Pope from 314 to 335, Sylvester was one of the most influential pontiffs of the period. Although little is known of his background, he is thought to have been the son of a Roman called Rufinus.
Coming to power in the same year as Emperor Constantine proclaimed toleration for Christianity, he went on to found some of the great churches of Rome, including the Basilica of St John Lateran and Old St Peter’s Basilica, as well as several other churches built over the graves of the city’s martyrs.
This was a very important time for Christianity, and in 325 the First Council of Nicaea established much of what we now consider mainstream Christianity, including the Creed; although he did not attend the council.
After his death his relationship with Constantine, who was never especially Christian even after he had adopted God for military purposes, became a source of a form of ancient fan fiction.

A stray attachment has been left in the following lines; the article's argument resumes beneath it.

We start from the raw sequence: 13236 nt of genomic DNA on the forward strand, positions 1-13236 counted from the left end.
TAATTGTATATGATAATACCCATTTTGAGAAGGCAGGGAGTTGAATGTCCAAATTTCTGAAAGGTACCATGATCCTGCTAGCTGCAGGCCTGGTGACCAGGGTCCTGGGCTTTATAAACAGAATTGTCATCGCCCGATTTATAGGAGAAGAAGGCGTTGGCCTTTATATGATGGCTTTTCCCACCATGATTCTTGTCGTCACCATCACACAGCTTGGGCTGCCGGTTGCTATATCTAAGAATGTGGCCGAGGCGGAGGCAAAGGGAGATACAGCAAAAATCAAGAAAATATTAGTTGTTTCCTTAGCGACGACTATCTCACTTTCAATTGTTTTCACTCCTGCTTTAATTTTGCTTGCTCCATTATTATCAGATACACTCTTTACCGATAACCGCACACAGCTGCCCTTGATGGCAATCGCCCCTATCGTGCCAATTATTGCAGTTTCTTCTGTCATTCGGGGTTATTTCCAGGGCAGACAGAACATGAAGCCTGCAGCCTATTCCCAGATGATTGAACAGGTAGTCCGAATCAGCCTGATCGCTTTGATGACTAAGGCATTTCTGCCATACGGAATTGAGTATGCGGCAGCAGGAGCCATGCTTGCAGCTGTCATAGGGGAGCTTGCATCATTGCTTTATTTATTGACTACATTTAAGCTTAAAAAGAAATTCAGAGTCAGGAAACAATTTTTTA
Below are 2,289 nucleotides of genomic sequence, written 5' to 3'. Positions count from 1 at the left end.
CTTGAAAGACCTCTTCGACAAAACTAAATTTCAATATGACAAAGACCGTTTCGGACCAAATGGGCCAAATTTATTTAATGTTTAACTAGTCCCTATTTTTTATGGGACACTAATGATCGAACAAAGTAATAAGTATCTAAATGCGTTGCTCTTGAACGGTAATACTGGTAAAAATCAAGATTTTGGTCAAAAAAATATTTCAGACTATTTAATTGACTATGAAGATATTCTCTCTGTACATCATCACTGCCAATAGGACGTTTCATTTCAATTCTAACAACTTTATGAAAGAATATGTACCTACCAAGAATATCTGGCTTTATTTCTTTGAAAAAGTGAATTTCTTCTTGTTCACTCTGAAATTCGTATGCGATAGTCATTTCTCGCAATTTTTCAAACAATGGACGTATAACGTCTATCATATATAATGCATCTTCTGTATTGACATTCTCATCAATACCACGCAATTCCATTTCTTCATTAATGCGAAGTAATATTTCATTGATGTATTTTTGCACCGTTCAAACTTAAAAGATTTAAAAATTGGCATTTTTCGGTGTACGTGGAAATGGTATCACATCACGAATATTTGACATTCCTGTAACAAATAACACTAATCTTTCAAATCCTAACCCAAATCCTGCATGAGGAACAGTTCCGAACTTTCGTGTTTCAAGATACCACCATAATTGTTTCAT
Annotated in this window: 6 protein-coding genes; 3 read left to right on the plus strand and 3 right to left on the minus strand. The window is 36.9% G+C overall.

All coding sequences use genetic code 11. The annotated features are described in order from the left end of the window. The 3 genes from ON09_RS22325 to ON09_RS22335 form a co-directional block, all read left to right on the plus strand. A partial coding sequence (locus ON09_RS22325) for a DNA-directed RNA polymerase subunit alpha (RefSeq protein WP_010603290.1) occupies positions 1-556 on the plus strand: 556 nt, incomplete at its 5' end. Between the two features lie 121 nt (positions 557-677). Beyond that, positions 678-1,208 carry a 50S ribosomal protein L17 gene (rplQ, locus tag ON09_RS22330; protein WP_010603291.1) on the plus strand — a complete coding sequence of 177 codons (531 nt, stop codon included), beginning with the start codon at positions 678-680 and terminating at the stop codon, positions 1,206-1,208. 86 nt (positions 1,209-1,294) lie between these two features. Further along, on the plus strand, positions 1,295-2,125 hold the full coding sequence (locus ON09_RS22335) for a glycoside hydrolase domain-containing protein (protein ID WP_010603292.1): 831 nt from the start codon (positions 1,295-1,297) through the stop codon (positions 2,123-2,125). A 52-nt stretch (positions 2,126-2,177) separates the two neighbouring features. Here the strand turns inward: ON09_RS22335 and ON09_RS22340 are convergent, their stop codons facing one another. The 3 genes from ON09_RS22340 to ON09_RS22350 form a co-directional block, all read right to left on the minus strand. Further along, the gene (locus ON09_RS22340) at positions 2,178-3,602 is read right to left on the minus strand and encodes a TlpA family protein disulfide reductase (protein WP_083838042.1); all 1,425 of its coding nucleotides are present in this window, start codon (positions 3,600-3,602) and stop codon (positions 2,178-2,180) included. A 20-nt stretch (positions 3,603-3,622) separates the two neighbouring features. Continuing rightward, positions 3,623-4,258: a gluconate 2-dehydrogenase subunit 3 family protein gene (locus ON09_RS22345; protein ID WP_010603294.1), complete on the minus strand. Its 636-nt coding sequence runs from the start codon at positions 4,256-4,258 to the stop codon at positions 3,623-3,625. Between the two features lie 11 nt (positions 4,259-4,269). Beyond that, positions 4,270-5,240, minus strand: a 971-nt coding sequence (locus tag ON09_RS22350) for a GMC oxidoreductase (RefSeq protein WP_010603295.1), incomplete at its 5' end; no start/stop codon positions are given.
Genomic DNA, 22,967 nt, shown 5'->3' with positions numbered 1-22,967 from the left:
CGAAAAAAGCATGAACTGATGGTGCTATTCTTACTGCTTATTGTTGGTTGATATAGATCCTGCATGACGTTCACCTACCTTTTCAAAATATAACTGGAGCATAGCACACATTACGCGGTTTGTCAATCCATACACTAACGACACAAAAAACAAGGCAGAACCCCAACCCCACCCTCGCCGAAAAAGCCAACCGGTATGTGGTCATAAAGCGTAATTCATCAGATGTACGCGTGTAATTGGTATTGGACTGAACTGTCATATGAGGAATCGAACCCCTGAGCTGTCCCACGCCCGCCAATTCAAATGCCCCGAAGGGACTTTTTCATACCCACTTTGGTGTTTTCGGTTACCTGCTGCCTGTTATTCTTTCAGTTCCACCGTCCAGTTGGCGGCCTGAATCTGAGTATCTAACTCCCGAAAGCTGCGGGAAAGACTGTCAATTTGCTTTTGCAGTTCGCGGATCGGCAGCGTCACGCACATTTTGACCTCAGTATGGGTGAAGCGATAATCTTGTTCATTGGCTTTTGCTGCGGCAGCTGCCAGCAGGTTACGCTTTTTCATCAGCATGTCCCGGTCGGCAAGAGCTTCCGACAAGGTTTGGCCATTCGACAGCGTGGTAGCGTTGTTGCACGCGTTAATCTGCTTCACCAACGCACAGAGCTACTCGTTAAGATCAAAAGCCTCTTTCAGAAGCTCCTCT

The Symmachean forgeries from the 6th century have a story about Constantine being cured of leprosy by the pope, after which the grateful emperor made the Bishop of Rome supreme primate. Although no one has ever suggested this really happened, it was during this time that Rome asserted a spiritual rule over the rest of Christendom as it held increasing political power.
The saint’s legacy faded, although in German-speaking countries the last day of the year continued be known as Silvester, and in Brazil the St Silvester Road Race is held every year.
This page is available to subscribers. Click here to sign in or get access.